A Comprehensive Approach to Safe Schools

School safety is important everywhere

The effort to make our schools and communities safer requires a comprehensive approach. Arming educators or even simply adding an armed school resource officer (SRO) is not an effective solution. NEA President Lily Eskelsen García recently reaffirmed that NEA leaders believe the nation needs real gun-safety legislation.

Schools must also focus on better meeting the social, emotional and developmental needs of our students, and identifying and addressing mental health issues as early as possible, through effective interventions and proper referral for services. This includes greater access to school-based health and mental health services, school counselors, school social workers and school psychologists. These skilled professionals work not only with the students, but with the teachers and staff who benefit from their ongoing consultation and guidance.

An NEA member-written report, “Sensible Solutions for Safe Schools,” contains recommendations for producing safe and secure learning environments for all students. The VIVA (Voice Ideas Vision Action) NEA Idea Exchange writing collaborative identified five central issues and corresponding solutions that seem most critical to increasing the safety of our schools and our children:

  1. Changing curriculum and school culture
  2. Addressing mental illness
  3. Improving building security
  4. Connecting schools and their communities
  5. Dealing with guns in schools

In developing these solutions, the writers agreed that, “Arming personnel is a difficult, controversial and emotionally charged issue, with strong opinions on both sides of the debate.”

In 2013, in the aftermath of Newtown, Conn., state lawmakers in legislatures nationwide introduced more than 30 bills designed to allow school personnel or volunteers to carry firearms—with six states passing such legislation. Both the NEA and the AFT have taken a stand on this issue.

“Guns have no place in our schools, period,” says NEA President Dennis Van Roekel. “Lawmakers at every level of government should dismiss this dangerous idea and instead focus on measures that will create the safe and supportive learning environments our children deserve.” Read the full statement here.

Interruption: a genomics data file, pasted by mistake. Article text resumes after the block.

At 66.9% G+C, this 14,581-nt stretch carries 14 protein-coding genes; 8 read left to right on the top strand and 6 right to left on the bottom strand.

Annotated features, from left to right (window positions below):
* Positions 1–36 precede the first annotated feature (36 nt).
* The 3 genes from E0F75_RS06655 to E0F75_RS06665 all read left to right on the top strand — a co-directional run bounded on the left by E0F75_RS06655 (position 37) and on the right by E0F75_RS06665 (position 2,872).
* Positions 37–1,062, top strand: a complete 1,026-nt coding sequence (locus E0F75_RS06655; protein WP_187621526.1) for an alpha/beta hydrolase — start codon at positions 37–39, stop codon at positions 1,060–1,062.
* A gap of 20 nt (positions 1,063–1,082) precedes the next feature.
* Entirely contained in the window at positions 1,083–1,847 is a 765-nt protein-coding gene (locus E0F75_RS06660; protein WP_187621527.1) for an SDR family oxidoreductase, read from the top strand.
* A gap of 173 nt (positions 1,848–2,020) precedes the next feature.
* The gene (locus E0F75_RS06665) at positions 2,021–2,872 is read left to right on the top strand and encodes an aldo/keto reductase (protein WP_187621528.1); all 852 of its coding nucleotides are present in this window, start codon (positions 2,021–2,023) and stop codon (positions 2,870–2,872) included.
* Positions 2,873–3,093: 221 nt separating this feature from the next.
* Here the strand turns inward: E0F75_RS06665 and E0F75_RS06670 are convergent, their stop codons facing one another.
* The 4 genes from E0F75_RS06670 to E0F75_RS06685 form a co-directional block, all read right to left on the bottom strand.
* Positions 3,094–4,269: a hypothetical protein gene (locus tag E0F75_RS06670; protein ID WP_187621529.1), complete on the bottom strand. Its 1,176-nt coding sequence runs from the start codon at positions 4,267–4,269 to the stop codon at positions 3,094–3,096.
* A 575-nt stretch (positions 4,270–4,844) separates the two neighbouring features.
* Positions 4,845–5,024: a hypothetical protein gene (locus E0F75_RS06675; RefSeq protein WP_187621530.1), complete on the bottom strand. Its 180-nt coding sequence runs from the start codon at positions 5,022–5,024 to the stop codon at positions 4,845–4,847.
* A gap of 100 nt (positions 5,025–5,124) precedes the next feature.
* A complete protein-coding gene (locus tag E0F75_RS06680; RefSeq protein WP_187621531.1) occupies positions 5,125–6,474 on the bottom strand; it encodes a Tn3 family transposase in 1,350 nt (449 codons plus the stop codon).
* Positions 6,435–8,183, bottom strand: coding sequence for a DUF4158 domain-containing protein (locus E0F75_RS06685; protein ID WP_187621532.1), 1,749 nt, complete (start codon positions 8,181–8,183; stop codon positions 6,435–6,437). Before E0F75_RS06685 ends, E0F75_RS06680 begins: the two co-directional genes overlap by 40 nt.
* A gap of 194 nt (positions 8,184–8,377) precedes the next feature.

Guns are dangerous in schoolsOnly 22 percent of NEA members polled favor a proposal to allow teachers and other school employees to receive firearms training and allow them to carry firearms in schools, while 68 percent oppose this proposal, including 61 percent who strongly oppose it.

NEAToday reinforced the organizations’ position. “Countless law enforcement and school safety experts believe schools that arm their staff are inviting an unacceptable level of risk. Guns could be secured by students, or a manageable situation could easily turn deadly, for example. Proponents argue that staff would undergo extensive training to avoid these kinds of incidents, but critics respond that educators aren’t in school to be armed guards and no amount of training is going to change that.”

NEA will continue to promote comprehensive and positive approaches to safe and healthy schools, including having emergency management and crisis response plans in place. NEA commends the Obama Administration for releasing an updated Guide for Developing High-Quality School Emergency Operations Plans. This guide complements the recommendations and resources put forth in NEA Healthy Futures’ School Crisis Guide. NEA highlights these resources and reinforces the involvement of the entire school community here.

filed under: Crisis and Prevention, School Safety

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Libby Nealis

Written by Libby Nealis

Libby Nealis is a senior program coordinator at NEA Healthy Futures. She is passionate about addressing children’s mental health and behavioral needs as an effective means of improving student academic achievement and potential for life success. She closely follows federal education and mental health policy, and increases awareness and support for services that promote social-emotional development and resilience in youth. When she’s not juggling her work and her own three children, she sings in a progressive rock cover band with neighbors and fellow PTA parents.

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